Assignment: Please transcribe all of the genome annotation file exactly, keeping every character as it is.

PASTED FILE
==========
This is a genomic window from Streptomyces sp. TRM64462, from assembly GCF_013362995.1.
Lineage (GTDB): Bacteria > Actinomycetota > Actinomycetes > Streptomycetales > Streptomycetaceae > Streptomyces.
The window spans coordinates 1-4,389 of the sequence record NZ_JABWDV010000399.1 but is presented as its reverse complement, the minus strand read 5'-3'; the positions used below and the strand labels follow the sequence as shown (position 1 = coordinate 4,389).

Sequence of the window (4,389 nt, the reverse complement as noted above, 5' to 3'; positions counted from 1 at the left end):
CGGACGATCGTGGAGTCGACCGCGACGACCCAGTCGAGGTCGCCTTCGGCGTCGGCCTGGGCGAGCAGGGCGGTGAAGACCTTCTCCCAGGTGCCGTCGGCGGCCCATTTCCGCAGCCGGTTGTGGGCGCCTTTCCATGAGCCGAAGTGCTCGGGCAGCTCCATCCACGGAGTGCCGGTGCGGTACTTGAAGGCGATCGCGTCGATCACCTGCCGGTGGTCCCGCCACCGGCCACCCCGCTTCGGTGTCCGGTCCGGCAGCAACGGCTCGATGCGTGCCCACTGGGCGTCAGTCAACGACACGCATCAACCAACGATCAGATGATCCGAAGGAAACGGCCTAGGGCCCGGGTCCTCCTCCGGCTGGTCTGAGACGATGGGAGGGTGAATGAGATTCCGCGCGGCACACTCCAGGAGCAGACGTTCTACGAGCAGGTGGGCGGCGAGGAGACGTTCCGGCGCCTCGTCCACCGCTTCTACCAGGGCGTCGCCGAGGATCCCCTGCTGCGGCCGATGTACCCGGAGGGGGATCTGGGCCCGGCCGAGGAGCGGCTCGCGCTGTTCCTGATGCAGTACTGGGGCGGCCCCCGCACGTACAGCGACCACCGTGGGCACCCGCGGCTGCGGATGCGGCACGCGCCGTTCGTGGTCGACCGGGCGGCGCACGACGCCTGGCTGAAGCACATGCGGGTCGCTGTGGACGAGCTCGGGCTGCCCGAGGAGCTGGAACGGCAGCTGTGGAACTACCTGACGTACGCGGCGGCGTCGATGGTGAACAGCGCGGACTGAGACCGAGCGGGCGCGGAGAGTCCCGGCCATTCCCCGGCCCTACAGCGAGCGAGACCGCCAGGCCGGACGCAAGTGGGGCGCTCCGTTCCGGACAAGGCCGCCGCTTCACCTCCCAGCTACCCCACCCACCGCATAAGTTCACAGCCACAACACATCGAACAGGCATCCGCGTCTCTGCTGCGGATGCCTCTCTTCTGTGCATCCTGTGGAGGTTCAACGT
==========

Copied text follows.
This is a genomic window from Streptomyces sp. TRM64462, from assembly GCF_013362995.1.
Lineage (GTDB): Bacteria > Actinomycetota > Actinomycetes > Streptomycetales > Streptomycetaceae > Streptomyces.
The window spans coordinates 1-4,389 of the sequence record NZ_JABWDV010000399.1 but is presented as its reverse complement, the minus strand read 5'-3'; the positions used below and the strand labels follow the sequence as shown (position 1 = coordinate 4,389).

Sequence of the window (4,389 nt, the reverse complement as noted above, 5' to 3'; positions counted from 1 at the left end):
CGGACGATCGTGGAGTCGACCGCGACGACCCAGTCGAGGTCGCCTTCGGCGTCGGCCTGGGCGAGCAGGGCGGTGAAGACCTTCTCCCAGGTGCCGTCGGCGGCCCATTTCCGCAGCCGGTTGTGGGCGCCTTTCCATGAGCCGAAGTGCTCGGGCAGCTCCATCCACGGAGTGCCGGTGCGGTACTTGAAGGCGATCGCGTCGATCACCTGCCGGTGGTCCCGCCACCGGCCACCCCGCTTCGGTGTCCGGTCCGGCAGCAACGGCTCGATGCGTGCCCACTGGGCGTCAGTCAACGACACGCATCAACCAACGATCAGATGATCCGAAGGAAACGGCCTAGGGCCCGGGTCCTCCTCCGGCTGGTCTGAGACGATGGGAGGGTGAATGAGATTCCGCGCGGCACACTCCAGGAGCAGACGTTCTACGAGCAGGTGGGCGGCGAGGAGACGTTCCGGCGCCTCGTCCACCGCTTCTACCAGGGCGTCGCCGAGGATCCCCTGCTGCGGCCGATGTACCCGGAGGGGGATCTGGGCCCGGCCGAGGAGCGGCTCGCGCTGTTCCTGATGCAGTACTGGGGCGGCCCCCGCACGTACAGCGACCACCGTGGGCACCCGCGGCTGCGGATGCGGCACGCGCCGTTCGTGGTCGACCGGGCGGCGCACGACGCCTGGCTGAAGCACATGCGGGTCGCTGTGGACGAGCTCGGGCTGCCCGAGGAGCTGGAACGGCAGCTGTGGAACTACCTGACGTACGCGGCGGCGTCGATGGTGAACAGCGCGGACTGAGACCGAGCGGGCGCGGAGAGTCCCGGCCATTCCCCGGCCCTACAGCGAGCGAGACCGCCAGGCCGGACGCAAGTGGGGCGCTCCGTTCCGGACAAGGCCGCCGCTTCACCTCCCAGCTACCCCACCCACCGCATAAGTTCACAGCCACAACACATCGAACAGGCATCCGCGTCTCTGCTGCGGATGCCTCTCTTCTGTGCATCCTGTGGAGGTTCAACGT